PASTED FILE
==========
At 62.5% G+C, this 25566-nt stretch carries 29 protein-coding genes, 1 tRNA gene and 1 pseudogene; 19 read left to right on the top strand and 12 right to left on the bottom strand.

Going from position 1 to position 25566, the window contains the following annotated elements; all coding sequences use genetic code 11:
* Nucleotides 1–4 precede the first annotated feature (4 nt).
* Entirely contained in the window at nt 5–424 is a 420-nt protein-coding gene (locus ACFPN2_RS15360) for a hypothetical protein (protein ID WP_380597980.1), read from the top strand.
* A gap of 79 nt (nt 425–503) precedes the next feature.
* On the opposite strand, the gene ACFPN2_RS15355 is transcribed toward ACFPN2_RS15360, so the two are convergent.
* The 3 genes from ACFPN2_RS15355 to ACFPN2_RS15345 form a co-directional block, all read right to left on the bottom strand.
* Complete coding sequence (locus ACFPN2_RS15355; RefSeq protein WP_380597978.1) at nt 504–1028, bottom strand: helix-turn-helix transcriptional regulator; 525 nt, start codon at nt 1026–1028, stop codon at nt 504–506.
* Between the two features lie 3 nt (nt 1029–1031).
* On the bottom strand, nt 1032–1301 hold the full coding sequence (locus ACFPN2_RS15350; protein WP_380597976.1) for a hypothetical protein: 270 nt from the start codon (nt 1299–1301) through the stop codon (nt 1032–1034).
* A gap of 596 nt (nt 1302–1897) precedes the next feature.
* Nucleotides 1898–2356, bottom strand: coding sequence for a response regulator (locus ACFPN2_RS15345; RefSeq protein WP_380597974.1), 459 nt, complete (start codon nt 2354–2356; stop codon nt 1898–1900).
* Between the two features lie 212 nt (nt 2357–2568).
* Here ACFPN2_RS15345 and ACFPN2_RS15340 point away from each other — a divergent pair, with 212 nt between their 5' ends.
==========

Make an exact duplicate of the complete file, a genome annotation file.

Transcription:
At 62.5% G+C, this 25566-nt stretch carries 29 protein-coding genes, 1 tRNA gene and 1 pseudogene; 19 read left to right on the top strand and 12 right to left on the bottom strand.

Going from position 1 to position 25566, the window contains the following annotated elements; all coding sequences use genetic code 11:
* Nucleotides 1–4 precede the first annotated feature (4 nt).
* Entirely contained in the window at nt 5–424 is a 420-nt protein-coding gene (locus ACFPN2_RS15360) for a hypothetical protein (protein ID WP_380597980.1), read from the top strand.
* A gap of 79 nt (nt 425–503) precedes the next feature.
* On the opposite strand, the gene ACFPN2_RS15355 is transcribed toward ACFPN2_RS15360, so the two are convergent.
* The 3 genes from ACFPN2_RS15355 to ACFPN2_RS15345 form a co-directional block, all read right to left on the bottom strand.
* Complete coding sequence (locus ACFPN2_RS15355; RefSeq protein WP_380597978.1) at nt 504–1028, bottom strand: helix-turn-helix transcriptional regulator; 525 nt, start codon at nt 1026–1028, stop codon at nt 504–506.
* Between the two features lie 3 nt (nt 1029–1031).
* On the bottom strand, nt 1032–1301 hold the full coding sequence (locus ACFPN2_RS15350; protein WP_380597976.1) for a hypothetical protein: 270 nt from the start codon (nt 1299–1301) through the stop codon (nt 1032–1034).
* A gap of 596 nt (nt 1302–1897) precedes the next feature.
* Nucleotides 1898–2356, bottom strand: coding sequence for a response regulator (locus ACFPN2_RS15345; RefSeq protein WP_380597974.1), 459 nt, complete (start codon nt 2354–2356; stop codon nt 1898–1900).
* Between the two features lie 212 nt (nt 2357–2568).
* Here ACFPN2_RS15345 and ACFPN2_RS15340 point away from each other — a divergent pair, with 212 nt between their 5' ends.